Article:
This article was coproduced with Leo Nelissen.
For those of you who haven’t seen it, earlier this week, I participated in a Seeking Alpha webinar. One of the things I mentioned was how REITs allow us to invest in certain economic trends without having to bet on specific niche players.
One of these trends is the ever-increasing need for data centers.
Especially since the pandemic, when rates and inflation were low, investors have tried to buy the data stock of the future. This included software companies that often declined by more than 80% when the Fed hiked its rates.
The problem is that betting on the future comes with significant risks. Some companies may not make it. Especially if we add artificial intelligence, picking winners and losers becomes even harder.
That’s where REITs come in.
Just like retail REITs don’t care for consumer trends, data center REITs don’t care about which company has the best software and services. All they care about is offering the best assets for their tenants to get the job done.
While REITs may not have the returns that some high-flying tech stocks offer, they come with a different risk profile, consistent dividend growth, and (when picking the right stock) decent capital gains.
A few days ago, the Wall Street Journal wrote an in-depth article on this trend with the title A Niche Real-Estate Corner Goes Mainstream in the Digital Age. It had an abbreviated title in the print edition.
According to the WSJ, the commercial real estate landscape is witnessing an extraordinary surge, driven by the growing excitement around artificial intelligence.
Previously a niche market, data centers have now become the epicenter of this boom, with developers racing to construct data centers equipped with high-power and cooling systems to cater to the needs of AI servers.
Industry giants like Blackstone (BX) have rapidly expanded their data center development pipelines, growing from $1 billion to more than $15 billion in just two years, while investment firms such as PGIM Real Estate and IPI Partners are actively raising billions of dollars dedicated to data center-specific funds.
Leading tech giants like Google (GOOG) (GOOGL), Microsoft (MSFT), and Amazon (AMZN) Web Services have secured more than 2.3 gigawatts of capacity in North American data centers in the current year alone, surpassing the previous year’s record.
The data center industry is now planning a whopping 15 gigawatts in new capacity for North America, enough to power approximately four million homes.
To give you an idea of how much 15 gigawatts is, 1 gigawatt is:
- Close to 2,500 million photovoltaic panels.
- 310 utility-scale wind turbines.
- 100 million LED bulbs.
- 1.3 million horses.
- 2,000 Corvette Z06s.
Data centers serve as the physical infrastructure housing the Internet, storing cloud computing resources and processing all digital data.
It’s what industrial real estate is to companies like Amazon. Amazon takes care of marketing, its website, and whatnot, while companies like Prologis (PLD) own the warehouses.
(By the way, Prologis is getting into the data center business too. We’re working on an article now on that topic.)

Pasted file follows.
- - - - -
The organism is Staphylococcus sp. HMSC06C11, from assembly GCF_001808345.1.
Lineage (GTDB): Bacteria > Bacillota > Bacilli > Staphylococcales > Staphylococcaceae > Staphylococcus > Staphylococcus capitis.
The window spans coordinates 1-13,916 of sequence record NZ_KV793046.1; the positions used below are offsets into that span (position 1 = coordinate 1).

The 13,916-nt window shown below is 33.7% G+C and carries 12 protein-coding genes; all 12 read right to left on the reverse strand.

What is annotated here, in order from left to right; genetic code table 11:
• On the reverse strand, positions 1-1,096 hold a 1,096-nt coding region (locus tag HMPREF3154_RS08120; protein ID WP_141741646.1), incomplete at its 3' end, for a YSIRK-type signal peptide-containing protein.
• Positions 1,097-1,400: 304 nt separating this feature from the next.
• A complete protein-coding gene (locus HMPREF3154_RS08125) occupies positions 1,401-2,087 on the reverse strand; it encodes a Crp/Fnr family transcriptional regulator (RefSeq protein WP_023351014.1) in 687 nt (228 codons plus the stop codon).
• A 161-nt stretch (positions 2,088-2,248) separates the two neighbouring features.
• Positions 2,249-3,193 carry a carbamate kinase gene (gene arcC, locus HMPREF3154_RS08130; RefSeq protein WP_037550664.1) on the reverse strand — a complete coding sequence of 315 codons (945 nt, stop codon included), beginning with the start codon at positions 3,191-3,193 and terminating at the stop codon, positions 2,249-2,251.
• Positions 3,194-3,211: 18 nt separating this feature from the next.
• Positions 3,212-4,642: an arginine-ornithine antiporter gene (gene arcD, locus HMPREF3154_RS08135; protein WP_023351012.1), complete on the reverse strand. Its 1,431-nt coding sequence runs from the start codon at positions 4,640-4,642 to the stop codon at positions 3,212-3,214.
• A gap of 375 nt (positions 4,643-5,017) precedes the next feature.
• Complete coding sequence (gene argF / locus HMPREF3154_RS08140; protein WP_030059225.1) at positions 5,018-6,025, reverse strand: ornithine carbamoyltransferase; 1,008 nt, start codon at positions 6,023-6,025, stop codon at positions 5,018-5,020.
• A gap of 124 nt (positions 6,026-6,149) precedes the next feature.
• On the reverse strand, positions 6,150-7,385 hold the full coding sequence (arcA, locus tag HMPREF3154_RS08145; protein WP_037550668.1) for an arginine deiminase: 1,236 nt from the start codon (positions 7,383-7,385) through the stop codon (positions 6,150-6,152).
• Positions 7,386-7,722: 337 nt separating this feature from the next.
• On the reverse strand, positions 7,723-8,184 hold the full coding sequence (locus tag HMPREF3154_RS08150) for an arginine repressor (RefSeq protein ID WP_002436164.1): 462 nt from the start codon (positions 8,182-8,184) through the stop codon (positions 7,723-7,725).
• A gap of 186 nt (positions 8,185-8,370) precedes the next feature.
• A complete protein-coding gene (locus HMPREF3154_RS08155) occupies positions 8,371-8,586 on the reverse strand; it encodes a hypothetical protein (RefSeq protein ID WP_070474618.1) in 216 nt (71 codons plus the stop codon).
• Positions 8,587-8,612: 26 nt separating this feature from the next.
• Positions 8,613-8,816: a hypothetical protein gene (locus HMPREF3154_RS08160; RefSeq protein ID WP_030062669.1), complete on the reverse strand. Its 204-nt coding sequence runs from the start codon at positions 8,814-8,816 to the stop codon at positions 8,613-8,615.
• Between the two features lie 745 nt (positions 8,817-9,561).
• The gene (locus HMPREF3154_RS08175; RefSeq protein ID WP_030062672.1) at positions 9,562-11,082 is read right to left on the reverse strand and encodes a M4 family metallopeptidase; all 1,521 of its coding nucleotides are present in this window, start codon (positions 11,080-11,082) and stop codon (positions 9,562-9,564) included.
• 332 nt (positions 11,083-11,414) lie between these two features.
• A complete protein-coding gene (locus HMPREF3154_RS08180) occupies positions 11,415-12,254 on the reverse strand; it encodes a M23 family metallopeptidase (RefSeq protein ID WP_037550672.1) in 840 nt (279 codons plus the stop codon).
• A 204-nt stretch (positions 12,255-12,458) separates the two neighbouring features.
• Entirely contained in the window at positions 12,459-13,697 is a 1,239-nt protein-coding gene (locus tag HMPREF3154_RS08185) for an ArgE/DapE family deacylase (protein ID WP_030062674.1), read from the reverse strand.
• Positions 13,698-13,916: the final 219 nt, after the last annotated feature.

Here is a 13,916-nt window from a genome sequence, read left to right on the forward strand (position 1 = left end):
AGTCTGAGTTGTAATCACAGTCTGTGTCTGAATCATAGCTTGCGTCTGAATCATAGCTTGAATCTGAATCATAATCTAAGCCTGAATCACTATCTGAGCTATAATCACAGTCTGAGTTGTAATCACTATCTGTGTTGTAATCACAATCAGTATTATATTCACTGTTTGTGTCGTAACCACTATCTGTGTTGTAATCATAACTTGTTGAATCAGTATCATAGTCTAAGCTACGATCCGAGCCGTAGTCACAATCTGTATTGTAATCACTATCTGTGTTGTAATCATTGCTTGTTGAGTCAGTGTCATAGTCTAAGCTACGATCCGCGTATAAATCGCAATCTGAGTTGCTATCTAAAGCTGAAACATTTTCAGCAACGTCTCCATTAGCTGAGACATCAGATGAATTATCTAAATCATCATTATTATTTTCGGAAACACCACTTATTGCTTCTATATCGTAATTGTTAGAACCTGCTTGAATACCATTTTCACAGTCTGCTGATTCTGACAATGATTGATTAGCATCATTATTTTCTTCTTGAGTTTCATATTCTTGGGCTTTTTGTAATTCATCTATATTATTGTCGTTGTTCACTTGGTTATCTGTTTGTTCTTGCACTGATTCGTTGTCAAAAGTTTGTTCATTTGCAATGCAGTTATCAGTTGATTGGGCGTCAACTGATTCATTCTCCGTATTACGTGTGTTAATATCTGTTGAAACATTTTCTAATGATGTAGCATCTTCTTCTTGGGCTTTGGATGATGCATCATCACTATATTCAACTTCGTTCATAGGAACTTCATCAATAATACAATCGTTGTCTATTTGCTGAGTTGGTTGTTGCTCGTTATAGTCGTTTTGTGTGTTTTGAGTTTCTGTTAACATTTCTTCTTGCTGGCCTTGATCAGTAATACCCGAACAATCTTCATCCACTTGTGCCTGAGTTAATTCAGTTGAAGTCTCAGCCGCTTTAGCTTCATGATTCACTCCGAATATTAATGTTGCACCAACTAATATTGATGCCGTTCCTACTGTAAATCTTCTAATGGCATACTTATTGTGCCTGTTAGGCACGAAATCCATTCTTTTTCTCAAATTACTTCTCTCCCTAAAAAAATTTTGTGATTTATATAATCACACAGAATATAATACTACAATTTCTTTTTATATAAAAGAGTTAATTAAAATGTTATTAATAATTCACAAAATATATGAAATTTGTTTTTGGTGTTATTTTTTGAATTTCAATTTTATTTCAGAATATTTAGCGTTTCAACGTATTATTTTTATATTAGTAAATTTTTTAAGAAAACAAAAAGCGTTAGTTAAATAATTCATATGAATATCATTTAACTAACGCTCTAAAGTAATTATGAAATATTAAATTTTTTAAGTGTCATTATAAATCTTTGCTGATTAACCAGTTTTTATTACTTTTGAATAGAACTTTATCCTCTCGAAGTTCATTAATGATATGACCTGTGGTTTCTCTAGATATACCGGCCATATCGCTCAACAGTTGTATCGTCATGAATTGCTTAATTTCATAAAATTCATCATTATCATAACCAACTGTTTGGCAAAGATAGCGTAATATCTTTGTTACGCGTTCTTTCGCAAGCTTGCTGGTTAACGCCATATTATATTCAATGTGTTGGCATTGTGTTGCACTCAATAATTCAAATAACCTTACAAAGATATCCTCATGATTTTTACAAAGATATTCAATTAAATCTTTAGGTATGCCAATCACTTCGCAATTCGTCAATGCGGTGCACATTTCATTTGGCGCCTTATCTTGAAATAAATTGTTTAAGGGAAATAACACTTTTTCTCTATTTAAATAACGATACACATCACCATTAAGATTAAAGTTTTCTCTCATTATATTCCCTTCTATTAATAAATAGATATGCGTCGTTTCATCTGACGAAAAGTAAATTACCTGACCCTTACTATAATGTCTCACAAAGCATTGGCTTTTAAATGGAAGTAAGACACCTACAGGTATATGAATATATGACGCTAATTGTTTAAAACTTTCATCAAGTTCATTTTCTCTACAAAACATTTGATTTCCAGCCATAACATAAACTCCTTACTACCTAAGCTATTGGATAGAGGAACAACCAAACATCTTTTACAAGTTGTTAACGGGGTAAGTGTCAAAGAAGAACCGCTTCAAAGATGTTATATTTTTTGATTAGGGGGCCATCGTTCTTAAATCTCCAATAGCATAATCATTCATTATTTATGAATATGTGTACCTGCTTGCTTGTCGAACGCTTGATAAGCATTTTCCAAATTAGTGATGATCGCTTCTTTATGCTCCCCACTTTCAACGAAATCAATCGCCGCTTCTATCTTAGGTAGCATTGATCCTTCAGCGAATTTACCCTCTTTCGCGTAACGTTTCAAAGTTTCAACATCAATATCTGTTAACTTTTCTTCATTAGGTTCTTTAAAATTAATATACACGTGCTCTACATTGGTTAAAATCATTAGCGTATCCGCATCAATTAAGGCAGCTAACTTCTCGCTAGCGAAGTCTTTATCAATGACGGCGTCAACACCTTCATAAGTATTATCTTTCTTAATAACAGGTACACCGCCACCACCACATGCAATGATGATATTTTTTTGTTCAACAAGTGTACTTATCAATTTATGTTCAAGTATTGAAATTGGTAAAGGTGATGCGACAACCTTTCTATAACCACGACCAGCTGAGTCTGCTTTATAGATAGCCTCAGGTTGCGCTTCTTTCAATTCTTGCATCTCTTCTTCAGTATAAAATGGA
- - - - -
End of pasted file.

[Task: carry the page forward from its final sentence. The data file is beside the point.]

Even if Amazon were to go out of business due to a lack of competitive power (for the sake of this example), Prologis would find a new tenant. After all, physical warehouses are needed for companies like Amazon to get the job done.
This also applies to data storage as well – especially in times of artificial intelligence.
Even better, in light of the broader commercial real estate market facing challenges like rising interest rates and weakening demand, data centers are thriving.
The booming business and the willingness of tenants to pay higher rents have shielded data center owners from the impacts of rising rates, which could not come at a better time, as we have all figured out how tough this environment is for REITs.
As a result, this year, the two giants in this industry, Digital Realty Trust (DLR) and Equinix (NASDAQ:EQIX), have outperformed the FTSE NAREIT Equity REITs Index by a significant margin.
However, this trend didn’t start in 2023.
We all know that the current digital age started many years ago.
For example, since 2005, EQIX has returned 17.9% per year. Digital Realty has returned 17.1% per year. The Vanguard Real Estate ETF (VNQ) has returned just 6.0% per year, underperforming the 9.0% annual return of the S&P 500.
While it seems that EQIX and DLR are similar, EQIX has become a much better performer than DLR.
- Over the past 10 years, EQIX has returned 17.6% per year, beating DLR’s annual return of 13.1%.
- Over the past five years, EQIX has returned 12.9% per year, beating DLR’s annual return of 5.2%. The S&P 500 returned 9.8% per year during this period.
- Over the past five years, the EQIX standard deviation was 24.0%. DLR had a 26.9% standard deviation.
In other words, EQIX isn’t just the bigger player with a $66 billion market cap (vs. $36 billion), but it’s also the player with a better risk/reward.
I’m not making the case that DLR is a bad stock(!). I’m just saying that EQIX is where it’s at.
So, let’s dive into the details!
EQIX Is A Spectacular Data REIT
Equinix just released its 3Q23 earnings, which allows us to get a very fresh perspective on current trends – and use new numbers to assess the risk/reward and health of this company.
Despite a complex macro environment, the company delivered a solid quarter, with revenues of $2.06 billion, marking a 14% year-over-year increase.
This growth was primarily driven by strong recurring revenue and power price increases.
Adjusted EBITDA also increased by 9% year-over-year, while AFFO (adjusted funds from operations) per share exceeded expectations due to strong operating performance, rising 10% on a constant currency basis.
Q3 MRR (monthly recurring revenue) churn was 2.2%, and Q4 MRR churn is expected to remain consistent with the lower half of the 2% to 2.5% quarterly guidance range.